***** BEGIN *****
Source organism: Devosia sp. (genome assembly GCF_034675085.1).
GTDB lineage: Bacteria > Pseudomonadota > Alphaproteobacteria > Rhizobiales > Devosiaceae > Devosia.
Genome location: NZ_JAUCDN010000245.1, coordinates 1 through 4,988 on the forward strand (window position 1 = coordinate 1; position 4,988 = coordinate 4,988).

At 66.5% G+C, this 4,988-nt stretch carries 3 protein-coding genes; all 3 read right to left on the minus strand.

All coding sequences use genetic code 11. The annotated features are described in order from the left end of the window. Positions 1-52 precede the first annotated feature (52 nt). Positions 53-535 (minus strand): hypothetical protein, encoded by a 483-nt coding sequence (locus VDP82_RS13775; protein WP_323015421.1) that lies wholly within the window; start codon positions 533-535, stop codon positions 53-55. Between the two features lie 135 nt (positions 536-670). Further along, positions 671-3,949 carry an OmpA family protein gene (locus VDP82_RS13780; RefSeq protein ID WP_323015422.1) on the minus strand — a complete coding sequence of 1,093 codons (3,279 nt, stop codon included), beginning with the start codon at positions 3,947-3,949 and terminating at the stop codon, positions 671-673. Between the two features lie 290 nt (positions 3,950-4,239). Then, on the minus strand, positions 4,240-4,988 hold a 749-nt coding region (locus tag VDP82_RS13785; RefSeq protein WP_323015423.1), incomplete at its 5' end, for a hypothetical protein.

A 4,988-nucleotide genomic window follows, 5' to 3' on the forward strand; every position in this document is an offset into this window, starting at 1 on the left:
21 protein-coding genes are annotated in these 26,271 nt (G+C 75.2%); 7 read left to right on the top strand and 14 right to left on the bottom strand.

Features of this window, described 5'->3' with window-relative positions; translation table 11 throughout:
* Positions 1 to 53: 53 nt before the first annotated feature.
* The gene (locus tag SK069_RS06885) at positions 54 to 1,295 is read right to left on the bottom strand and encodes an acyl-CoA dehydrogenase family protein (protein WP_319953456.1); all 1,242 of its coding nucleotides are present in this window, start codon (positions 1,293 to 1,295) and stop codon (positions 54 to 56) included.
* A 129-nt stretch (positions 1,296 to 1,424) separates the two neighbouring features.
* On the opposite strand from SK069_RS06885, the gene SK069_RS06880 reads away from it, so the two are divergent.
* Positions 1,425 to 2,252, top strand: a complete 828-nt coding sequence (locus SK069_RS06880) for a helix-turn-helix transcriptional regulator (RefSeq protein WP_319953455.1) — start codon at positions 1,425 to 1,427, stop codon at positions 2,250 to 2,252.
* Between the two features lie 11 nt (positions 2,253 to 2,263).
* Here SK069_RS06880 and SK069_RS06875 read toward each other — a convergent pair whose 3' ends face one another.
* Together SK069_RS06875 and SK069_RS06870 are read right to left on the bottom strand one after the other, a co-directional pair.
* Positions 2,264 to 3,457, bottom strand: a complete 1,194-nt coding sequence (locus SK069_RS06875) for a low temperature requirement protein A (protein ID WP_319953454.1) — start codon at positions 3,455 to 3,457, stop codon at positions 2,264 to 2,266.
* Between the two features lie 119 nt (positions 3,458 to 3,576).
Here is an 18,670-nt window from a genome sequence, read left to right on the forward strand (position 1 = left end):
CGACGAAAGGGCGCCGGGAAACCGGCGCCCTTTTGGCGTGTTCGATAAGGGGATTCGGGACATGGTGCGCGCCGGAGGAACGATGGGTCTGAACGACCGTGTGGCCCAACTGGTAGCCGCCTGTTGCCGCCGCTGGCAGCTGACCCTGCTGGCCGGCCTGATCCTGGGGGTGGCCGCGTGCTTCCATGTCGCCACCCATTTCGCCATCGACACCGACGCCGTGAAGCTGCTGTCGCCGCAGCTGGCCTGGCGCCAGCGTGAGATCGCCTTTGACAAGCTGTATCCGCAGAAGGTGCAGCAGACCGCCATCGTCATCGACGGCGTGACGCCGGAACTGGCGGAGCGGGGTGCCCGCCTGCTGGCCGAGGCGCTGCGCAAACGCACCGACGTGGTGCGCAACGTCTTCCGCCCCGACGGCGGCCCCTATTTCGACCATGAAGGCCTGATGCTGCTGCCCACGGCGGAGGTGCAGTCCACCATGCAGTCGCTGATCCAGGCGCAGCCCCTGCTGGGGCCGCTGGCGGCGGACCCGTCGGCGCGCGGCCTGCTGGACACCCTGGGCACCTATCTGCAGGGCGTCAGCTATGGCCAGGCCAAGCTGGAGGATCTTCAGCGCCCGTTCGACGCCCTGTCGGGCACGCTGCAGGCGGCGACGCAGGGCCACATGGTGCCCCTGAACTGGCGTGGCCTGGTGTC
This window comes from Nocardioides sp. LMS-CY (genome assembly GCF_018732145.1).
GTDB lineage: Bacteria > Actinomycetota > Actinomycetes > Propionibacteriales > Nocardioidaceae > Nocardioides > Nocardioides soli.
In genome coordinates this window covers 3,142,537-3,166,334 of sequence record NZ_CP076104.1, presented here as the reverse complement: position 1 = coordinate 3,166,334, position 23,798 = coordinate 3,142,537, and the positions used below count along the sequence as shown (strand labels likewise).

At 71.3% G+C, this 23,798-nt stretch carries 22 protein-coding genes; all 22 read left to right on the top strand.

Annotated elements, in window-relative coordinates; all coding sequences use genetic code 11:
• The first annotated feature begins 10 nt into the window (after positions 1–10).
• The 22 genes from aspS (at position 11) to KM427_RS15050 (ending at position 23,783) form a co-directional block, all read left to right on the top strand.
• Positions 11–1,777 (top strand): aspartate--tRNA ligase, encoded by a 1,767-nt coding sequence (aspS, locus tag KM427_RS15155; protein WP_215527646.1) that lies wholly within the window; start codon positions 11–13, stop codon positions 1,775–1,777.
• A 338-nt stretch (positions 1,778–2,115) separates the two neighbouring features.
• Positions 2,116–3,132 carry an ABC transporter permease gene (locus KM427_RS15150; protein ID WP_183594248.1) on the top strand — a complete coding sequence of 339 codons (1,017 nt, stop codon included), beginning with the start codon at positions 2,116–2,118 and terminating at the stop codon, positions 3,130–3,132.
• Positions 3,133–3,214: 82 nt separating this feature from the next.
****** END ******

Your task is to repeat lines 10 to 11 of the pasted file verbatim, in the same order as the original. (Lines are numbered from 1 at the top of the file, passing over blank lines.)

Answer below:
* The gene (locus tag SK069_RS06885) at positions 54 to 1,295 is read right to left on the bottom strand and encodes an acyl-CoA dehydrogenase family protein (protein WP_319953456.1); all 1,242 of its coding nucleotides are present in this window, start codon (positions 1,293 to 1,295) and stop codon (positions 54 to 56) included.
* A 129-nt stretch (positions 1,296 to 1,424) separates the two neighbouring features.